Retailers are falling behind Amazon in the race for e-commerce service

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U.S. retailers often lack both the card acceptance and local customer service capabilities to support a global e-commerce expansion.

E-commerce leaders responsible for delivering hyperlocal buyer experiences across the globe face a predicament: either in-source the technology and operational capabilities required to manage a successful cross-border e-commerce operation, or outsource to vendors and partners.

Those that decide to in-source must be absolute in their understanding of the challenges and the risks they are undertaking, and ensure they have the budget, resources, and technology know-how to make the management of cross-border and its associated risks an internal core competency.
Our research, which is based on a survey of more than 600 e-commerce and retail executives, shows that whichever path U.S. merchants choose they are failing to create hyperlocal digital experiences that motivate local buyers.

Only 25% of merchants have fully implemented local card scheme acceptance—a bare necessity to be successful in most local geographies. Only 27% have fully implemented local customer support that drives critical buyer trust and assurance at the moment of truth.

Additionally, merchants have ranked cash acceptance and local alternative delivery options (such as ship to locker) of low importance to converting buyers in local markets.

Meanwhile, Amazon is pushing forward with local delivery by expanding its delivery capabilities across LATAM with 1,500-plus Oxxo convenience store lockers in Mexico alone.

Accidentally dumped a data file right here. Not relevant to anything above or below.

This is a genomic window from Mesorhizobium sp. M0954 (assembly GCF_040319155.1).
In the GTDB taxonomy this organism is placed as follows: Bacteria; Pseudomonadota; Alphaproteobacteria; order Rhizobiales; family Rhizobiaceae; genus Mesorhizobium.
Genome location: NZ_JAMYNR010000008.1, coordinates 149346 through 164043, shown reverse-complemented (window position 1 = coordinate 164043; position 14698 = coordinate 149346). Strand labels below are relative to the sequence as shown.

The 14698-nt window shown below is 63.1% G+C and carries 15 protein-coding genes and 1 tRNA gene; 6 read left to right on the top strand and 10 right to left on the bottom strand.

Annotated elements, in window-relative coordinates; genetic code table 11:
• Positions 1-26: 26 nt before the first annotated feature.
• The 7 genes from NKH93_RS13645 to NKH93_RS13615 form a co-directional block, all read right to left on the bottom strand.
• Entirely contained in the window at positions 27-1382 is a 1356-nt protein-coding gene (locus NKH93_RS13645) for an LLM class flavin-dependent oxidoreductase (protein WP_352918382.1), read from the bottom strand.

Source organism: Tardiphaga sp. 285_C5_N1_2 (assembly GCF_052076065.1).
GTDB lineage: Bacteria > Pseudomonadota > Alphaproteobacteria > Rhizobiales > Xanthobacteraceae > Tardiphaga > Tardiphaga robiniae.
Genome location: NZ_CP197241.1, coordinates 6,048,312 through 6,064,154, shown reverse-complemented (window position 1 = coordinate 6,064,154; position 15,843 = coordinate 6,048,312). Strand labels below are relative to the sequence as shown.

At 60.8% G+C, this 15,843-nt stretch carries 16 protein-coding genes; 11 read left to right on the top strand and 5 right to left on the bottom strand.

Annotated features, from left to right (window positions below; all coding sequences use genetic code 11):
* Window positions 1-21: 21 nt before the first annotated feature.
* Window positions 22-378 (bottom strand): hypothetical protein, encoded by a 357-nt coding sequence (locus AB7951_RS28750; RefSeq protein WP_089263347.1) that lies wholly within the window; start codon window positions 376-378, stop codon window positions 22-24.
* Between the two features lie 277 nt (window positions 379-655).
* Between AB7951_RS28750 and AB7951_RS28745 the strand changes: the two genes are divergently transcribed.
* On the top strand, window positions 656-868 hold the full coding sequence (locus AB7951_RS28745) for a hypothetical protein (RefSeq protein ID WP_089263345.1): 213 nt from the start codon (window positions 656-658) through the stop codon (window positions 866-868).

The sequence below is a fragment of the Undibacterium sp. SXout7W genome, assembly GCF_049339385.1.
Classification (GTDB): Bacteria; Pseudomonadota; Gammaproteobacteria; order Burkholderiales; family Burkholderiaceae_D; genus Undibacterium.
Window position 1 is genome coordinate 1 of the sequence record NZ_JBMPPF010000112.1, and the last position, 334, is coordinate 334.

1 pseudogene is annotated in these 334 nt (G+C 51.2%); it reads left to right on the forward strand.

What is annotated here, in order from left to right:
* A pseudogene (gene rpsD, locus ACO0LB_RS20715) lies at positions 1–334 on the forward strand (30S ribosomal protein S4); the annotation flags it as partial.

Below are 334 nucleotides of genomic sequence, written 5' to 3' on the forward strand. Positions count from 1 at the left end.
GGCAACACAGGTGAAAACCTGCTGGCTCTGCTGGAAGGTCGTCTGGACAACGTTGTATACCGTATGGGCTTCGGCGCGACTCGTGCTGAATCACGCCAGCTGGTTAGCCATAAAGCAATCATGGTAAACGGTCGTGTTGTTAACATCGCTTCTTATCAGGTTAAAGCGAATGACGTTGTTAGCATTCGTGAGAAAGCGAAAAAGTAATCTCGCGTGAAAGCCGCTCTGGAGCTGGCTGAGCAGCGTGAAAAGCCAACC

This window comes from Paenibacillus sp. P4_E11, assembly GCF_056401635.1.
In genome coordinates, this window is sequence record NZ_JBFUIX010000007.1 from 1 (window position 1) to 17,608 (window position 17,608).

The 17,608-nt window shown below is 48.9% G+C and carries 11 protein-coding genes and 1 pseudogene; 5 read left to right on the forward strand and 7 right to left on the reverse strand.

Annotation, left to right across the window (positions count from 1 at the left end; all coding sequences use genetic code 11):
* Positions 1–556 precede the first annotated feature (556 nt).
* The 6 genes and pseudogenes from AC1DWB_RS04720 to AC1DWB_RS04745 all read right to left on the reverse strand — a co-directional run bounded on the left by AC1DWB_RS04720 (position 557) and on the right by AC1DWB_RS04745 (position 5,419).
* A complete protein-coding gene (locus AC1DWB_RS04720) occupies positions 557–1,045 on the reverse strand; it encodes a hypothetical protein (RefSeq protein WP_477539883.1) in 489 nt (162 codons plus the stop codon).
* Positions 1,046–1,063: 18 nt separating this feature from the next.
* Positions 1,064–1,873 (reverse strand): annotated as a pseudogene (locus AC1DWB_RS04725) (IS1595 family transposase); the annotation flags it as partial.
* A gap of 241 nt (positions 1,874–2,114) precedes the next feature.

In India, without cash on delivery, consumers won’t convert, since an overwhelming majority of Indian consumers prefer using cash on delivery as a mode of payment for online purchases.

What we have also found is merchants are prioritizing cross-border sales. Ninety-one percent of merchants say that cross-border sales are a “moderate” to “high priority” over the next year. Forty-six percent of respondents believe they have fully penetrated existing markets; 56% are looking to expand outside the U.S., and 44% are pursuing cross-border payment capabilities, citing concerns about lagging competitors. Only 5% of U.S. merchants listed cross-border sales as a low priority.

We have also found online merchants prioritize mobile experience and global payments. Twenty percent of respondents cited improving their mobile customer experience as the highest priority, followed by 13% who cited “increasing payment methods” and 10% who cited expanding “cross border selling initiatives.”

And U.S. merchants want expansion in Asia/Pacific and Latin America. Thirty-eight percent of merchants expect growth from LATAM over the next year. Forty-one percent are expecting growth in APAC. In Latin America, Brazil will remain the largest retail e-commerce market, according to respondents.

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